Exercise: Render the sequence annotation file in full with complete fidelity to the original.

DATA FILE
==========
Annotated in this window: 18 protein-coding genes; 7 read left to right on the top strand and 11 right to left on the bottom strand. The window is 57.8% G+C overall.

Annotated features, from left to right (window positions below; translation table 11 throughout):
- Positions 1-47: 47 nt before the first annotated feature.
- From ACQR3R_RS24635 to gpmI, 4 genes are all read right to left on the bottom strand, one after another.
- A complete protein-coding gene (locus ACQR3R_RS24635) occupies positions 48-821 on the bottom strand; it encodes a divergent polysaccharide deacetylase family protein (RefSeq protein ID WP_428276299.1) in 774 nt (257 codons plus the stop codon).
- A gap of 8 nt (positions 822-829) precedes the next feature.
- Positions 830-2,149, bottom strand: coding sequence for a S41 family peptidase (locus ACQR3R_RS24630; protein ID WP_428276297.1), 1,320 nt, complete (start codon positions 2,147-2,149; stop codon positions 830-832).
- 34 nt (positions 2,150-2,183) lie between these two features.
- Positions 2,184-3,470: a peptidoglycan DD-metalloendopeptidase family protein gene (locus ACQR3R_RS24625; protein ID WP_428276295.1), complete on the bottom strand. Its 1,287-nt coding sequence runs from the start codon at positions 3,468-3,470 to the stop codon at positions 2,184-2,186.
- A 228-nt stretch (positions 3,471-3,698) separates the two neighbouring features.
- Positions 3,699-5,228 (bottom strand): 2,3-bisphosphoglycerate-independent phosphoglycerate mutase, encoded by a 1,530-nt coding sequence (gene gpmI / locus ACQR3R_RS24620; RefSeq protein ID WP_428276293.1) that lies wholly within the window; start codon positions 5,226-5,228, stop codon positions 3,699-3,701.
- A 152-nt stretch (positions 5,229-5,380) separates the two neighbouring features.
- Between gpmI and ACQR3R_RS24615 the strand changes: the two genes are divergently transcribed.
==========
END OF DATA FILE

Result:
Annotated in this window: 18 protein-coding genes; 7 read left to right on the top strand and 11 right to left on the bottom strand. The window is 57.8% G+C overall.

Annotated features, from left to right (window positions below; translation table 11 throughout):
- Positions 1-47: 47 nt before the first annotated feature.
- From ACQR3R_RS24635 to gpmI, 4 genes are all read right to left on the bottom strand, one after another.
- A complete protein-coding gene (locus ACQR3R_RS24635) occupies positions 48-821 on the bottom strand; it encodes a divergent polysaccharide deacetylase family protein (RefSeq protein ID WP_428276299.1) in 774 nt (257 codons plus the stop codon).
- A gap of 8 nt (positions 822-829) precedes the next feature.
- Positions 830-2,149, bottom strand: coding sequence for a S41 family peptidase (locus ACQR3R_RS24630; protein ID WP_428276297.1), 1,320 nt, complete (start codon positions 2,147-2,149; stop codon positions 830-832).
- 34 nt (positions 2,150-2,183) lie between these two features.
- Positions 2,184-3,470: a peptidoglycan DD-metalloendopeptidase family protein gene (locus ACQR3R_RS24625; protein ID WP_428276295.1), complete on the bottom strand. Its 1,287-nt coding sequence runs from the start codon at positions 3,468-3,470 to the stop codon at positions 2,184-2,186.
- A 228-nt stretch (positions 3,471-3,698) separates the two neighbouring features.
- Positions 3,699-5,228 (bottom strand): 2,3-bisphosphoglycerate-independent phosphoglycerate mutase, encoded by a 1,530-nt coding sequence (gene gpmI / locus ACQR3R_RS24620; RefSeq protein ID WP_428276293.1) that lies wholly within the window; start codon positions 5,226-5,228, stop codon positions 3,699-3,701.
- A 152-nt stretch (positions 5,229-5,380) separates the two neighbouring features.
- Between gpmI and ACQR3R_RS24615 the strand changes: the two genes are divergently transcribed.